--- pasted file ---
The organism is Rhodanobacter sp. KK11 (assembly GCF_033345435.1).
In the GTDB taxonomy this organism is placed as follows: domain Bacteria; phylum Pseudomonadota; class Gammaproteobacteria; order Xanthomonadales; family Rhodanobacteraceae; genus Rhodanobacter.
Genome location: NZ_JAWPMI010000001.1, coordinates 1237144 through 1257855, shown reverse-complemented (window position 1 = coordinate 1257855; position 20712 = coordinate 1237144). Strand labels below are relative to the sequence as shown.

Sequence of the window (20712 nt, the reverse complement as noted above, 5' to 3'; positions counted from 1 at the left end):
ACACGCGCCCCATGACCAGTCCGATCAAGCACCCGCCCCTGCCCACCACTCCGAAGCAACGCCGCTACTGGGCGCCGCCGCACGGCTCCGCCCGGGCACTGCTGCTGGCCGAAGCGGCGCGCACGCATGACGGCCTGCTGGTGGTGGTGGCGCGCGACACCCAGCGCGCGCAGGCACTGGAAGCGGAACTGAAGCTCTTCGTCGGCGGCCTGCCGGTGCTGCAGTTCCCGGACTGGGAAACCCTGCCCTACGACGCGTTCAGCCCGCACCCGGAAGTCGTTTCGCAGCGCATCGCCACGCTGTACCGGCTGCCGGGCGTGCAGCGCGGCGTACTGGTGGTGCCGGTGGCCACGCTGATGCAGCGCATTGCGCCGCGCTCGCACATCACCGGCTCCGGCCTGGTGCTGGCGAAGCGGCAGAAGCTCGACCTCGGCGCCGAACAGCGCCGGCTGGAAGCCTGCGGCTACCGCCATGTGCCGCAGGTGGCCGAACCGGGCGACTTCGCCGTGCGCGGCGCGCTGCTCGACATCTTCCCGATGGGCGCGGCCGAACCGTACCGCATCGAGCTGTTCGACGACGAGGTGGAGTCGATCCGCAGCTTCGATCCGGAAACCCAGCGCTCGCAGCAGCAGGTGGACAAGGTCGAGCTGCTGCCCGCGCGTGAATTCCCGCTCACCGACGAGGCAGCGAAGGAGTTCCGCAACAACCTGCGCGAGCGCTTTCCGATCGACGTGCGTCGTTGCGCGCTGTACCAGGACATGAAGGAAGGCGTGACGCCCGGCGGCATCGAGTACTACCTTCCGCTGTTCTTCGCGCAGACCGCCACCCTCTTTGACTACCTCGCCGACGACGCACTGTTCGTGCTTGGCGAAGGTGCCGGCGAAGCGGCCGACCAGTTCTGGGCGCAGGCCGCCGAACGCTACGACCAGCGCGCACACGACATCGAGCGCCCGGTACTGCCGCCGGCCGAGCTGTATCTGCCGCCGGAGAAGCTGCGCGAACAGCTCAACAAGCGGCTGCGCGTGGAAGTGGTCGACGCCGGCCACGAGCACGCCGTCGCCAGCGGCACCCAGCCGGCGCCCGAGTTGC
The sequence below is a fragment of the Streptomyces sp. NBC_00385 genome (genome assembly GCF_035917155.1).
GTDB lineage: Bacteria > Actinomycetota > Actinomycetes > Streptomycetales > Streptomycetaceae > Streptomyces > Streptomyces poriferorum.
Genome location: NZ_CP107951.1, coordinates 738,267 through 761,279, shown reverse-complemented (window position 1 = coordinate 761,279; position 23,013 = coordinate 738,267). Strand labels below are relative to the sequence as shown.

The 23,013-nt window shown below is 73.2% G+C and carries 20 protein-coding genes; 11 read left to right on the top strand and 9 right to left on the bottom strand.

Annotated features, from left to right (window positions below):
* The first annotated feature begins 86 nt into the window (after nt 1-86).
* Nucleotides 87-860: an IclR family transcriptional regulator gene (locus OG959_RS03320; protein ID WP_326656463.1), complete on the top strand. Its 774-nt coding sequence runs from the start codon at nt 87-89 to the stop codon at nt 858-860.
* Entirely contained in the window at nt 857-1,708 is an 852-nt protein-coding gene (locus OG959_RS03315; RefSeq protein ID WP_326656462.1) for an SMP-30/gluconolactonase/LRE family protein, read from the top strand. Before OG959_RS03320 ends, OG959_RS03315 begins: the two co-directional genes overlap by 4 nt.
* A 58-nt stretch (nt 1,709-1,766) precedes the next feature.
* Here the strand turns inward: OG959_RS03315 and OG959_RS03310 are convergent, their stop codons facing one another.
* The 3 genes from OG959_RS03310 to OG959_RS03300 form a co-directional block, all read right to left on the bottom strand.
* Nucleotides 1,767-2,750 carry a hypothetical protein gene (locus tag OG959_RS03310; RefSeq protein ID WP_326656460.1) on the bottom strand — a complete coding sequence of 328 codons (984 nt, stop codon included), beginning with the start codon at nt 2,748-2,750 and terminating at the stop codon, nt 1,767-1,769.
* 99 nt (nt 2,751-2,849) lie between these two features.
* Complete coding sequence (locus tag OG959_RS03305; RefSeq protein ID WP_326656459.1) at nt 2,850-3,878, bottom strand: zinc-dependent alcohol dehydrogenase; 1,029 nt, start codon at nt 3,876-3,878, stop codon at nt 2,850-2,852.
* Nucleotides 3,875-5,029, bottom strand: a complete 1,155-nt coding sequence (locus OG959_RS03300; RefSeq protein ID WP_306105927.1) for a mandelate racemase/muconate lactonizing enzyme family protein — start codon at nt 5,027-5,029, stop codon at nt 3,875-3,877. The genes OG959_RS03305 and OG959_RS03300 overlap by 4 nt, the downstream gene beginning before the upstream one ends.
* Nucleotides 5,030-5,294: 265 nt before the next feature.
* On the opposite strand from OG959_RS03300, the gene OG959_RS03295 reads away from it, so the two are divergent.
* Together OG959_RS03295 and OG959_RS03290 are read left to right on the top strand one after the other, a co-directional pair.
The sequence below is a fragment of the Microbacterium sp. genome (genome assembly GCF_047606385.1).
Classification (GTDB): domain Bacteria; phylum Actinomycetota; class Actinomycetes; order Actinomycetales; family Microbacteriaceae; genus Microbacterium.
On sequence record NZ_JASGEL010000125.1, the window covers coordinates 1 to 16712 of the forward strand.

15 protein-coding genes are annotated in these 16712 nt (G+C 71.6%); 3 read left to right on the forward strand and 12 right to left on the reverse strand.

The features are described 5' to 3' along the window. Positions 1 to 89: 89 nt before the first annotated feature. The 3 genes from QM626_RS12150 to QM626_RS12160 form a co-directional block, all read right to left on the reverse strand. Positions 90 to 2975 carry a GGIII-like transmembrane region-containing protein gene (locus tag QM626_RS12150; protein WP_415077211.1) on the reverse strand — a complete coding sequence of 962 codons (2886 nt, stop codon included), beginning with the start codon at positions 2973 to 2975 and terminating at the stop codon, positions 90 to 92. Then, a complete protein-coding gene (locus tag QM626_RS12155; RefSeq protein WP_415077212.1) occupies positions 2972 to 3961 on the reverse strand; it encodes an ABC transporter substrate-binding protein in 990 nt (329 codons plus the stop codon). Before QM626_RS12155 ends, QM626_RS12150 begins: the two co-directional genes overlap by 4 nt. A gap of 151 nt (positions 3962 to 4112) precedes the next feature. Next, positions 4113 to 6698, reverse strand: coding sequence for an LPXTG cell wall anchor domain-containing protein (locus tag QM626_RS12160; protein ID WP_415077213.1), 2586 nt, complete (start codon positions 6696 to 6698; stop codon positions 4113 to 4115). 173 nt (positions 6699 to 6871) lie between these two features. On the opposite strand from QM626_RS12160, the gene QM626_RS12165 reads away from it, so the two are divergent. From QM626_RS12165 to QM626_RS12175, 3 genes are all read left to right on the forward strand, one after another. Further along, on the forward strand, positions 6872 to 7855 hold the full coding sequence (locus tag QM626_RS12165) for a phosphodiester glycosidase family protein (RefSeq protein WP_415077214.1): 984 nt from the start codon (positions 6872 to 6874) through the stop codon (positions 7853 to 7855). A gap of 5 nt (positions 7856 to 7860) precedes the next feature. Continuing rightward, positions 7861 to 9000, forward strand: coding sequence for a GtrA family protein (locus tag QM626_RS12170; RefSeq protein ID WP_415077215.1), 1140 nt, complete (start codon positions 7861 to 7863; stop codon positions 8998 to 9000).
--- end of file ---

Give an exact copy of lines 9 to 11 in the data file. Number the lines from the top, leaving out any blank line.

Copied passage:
The 23,013-nt window shown below is 73.2% G+C and carries 20 protein-coding genes; 11 read left to right on the top strand and 9 right to left on the bottom strand.

Annotated features, from left to right (window positions below):
* The first annotated feature begins 86 nt into the window (after nt 1-86).